Equal insurance for Equal risk
She received less pay than a man for work of equal value, was more likely to work in care industries or subordinate roles, and would have been expected to leave employment once she married to focus on the care of her husband, children and home. Even in Australia, women working in the federal public service had to resign when they married right up until 1966*.
Fast forward to 2011 and dual-income households are now the norm. Today almost 4.8 million women are in some form of paid employment, with a labour force participation rate of 58 per cent. More than 30 per cent of Australia’s small business operators are women. Women hold 36 per cent of senior executive positions and make up more than half of the Australian public service workforce, while in Federal Parliament the position of Prime Minister is now held by a woman, for the first time in parliamentary history†.
* Women – Towards Equality, 2008, Department of Foreign Affairs and Trade, www.dfat.gov.au/facts/women.html. † Ibid.
Yet while women’s presence and influence in the workforce has dramatically increased in the past 50 years, women have not acted to protect themselves and their earning capacity in the same way as their partners, husbands and brothers.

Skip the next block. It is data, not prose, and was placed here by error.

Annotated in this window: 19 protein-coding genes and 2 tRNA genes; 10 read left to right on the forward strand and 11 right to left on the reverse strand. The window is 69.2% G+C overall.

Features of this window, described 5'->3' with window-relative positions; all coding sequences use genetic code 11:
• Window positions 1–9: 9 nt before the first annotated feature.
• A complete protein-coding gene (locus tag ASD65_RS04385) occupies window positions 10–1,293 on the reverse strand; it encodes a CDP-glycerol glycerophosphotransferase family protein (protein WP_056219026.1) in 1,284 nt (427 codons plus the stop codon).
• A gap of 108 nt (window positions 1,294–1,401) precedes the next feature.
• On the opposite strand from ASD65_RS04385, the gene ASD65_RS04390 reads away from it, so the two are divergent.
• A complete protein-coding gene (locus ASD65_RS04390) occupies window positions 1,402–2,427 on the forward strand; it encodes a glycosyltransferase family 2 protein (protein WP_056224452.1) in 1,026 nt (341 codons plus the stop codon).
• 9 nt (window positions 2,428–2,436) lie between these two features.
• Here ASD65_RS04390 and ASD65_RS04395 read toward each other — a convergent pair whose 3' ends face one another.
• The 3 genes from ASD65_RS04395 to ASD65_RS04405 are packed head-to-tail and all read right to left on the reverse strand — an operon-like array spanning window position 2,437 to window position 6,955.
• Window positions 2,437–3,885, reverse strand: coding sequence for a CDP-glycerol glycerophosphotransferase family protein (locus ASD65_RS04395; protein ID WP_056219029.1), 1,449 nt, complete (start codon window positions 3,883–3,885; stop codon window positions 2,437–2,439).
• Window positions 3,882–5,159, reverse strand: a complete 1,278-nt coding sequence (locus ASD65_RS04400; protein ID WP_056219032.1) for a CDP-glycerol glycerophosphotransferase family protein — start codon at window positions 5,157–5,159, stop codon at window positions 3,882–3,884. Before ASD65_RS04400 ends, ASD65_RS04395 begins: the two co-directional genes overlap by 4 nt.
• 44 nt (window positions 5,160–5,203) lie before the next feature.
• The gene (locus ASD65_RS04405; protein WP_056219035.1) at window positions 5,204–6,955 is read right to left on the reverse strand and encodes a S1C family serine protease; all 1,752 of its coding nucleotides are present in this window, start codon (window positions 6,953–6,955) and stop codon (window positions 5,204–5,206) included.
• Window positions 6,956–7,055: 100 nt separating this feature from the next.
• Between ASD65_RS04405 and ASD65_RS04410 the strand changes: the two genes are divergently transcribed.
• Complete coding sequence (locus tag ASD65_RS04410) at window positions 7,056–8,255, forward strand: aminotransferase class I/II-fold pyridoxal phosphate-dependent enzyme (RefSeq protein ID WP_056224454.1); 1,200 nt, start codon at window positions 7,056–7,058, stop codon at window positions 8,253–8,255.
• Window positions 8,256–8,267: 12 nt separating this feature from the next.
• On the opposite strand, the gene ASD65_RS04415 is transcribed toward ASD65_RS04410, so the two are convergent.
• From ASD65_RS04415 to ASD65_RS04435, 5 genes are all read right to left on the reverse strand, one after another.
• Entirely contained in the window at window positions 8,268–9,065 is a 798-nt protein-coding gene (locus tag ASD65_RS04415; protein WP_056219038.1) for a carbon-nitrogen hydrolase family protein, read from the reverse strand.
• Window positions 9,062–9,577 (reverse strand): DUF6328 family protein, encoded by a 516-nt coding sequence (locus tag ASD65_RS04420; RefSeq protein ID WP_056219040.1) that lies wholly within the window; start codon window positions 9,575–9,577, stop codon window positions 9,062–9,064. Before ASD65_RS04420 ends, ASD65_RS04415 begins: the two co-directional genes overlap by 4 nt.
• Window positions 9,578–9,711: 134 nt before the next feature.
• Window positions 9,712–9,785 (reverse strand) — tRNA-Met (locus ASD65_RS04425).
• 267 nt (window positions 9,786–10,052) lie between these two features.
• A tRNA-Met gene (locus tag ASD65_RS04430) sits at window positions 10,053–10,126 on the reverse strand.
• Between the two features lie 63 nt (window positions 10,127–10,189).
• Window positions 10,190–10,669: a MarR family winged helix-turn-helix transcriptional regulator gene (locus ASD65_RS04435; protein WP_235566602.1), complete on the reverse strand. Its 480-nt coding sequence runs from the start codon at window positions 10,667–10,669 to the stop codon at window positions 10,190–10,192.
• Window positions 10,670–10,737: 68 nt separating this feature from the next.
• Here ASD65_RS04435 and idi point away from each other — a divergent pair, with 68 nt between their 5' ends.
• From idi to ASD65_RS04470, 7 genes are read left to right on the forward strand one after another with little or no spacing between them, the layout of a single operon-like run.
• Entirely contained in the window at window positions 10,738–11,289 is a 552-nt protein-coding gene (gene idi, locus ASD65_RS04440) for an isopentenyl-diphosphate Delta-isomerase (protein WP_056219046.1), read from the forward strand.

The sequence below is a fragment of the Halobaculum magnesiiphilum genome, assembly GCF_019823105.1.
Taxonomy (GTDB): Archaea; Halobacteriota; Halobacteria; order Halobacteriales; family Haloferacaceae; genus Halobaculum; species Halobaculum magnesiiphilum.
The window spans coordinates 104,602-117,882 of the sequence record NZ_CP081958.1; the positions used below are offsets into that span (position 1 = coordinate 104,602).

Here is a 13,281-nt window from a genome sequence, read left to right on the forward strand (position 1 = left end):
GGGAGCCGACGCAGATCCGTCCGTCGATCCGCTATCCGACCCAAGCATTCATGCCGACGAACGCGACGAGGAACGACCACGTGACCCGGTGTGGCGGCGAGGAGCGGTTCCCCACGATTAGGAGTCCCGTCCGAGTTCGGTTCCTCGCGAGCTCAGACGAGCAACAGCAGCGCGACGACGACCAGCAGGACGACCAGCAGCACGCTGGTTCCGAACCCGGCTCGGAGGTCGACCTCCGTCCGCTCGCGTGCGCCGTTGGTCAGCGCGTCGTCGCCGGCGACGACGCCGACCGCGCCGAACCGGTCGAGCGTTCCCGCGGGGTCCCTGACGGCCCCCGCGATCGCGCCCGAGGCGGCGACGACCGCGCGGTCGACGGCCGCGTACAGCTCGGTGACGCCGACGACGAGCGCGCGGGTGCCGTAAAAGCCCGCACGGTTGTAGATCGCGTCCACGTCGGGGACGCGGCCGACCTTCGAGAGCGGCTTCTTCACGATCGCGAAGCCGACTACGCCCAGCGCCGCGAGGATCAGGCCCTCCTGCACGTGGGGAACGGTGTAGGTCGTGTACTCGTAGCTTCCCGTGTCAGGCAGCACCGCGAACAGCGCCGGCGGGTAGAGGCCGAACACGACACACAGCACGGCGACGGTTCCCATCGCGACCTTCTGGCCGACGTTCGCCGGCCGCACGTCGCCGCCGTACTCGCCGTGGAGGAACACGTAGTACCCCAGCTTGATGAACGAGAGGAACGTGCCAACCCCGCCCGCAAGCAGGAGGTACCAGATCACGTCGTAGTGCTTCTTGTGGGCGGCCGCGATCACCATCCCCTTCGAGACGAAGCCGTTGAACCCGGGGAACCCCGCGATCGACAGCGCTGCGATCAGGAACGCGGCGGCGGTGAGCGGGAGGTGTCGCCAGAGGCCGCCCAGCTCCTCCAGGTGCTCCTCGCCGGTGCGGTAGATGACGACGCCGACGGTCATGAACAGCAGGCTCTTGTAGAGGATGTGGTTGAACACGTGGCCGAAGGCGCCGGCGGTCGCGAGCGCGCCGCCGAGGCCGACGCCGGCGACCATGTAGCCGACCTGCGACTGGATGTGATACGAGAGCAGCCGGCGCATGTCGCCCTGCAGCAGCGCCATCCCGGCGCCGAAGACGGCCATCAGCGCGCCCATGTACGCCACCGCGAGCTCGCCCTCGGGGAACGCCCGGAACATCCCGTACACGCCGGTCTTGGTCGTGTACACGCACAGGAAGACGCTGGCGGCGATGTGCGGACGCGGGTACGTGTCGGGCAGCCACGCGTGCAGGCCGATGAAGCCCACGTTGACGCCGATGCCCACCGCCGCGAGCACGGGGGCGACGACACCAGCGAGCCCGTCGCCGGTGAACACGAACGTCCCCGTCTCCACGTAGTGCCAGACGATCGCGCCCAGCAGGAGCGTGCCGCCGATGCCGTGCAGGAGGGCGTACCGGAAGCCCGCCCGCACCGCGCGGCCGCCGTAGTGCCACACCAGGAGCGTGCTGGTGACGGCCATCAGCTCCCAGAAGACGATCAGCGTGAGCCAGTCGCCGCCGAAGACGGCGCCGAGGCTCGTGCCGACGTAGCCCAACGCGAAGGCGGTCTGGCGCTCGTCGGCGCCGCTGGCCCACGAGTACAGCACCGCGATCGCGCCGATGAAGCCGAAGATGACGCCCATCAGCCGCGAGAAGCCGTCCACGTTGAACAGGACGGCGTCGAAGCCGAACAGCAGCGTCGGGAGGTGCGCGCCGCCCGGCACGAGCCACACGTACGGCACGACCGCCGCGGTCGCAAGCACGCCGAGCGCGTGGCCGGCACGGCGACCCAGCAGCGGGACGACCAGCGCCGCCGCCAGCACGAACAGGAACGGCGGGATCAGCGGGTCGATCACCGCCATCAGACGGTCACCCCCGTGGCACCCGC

Women’s income still vulnerable
Logic suggests that women are no less likely to suffer from illness and injury than men, yet they still don’t exercise the option to cover themselves with insurance.
Despite the increased presence of women in the workforce, they typically spend less time in the workforce than their male counterparts. This is partly explained by taking maternity leave, but women are also more likely to retire early and they’re often the ones who take time off work to look after children or elderly relatives.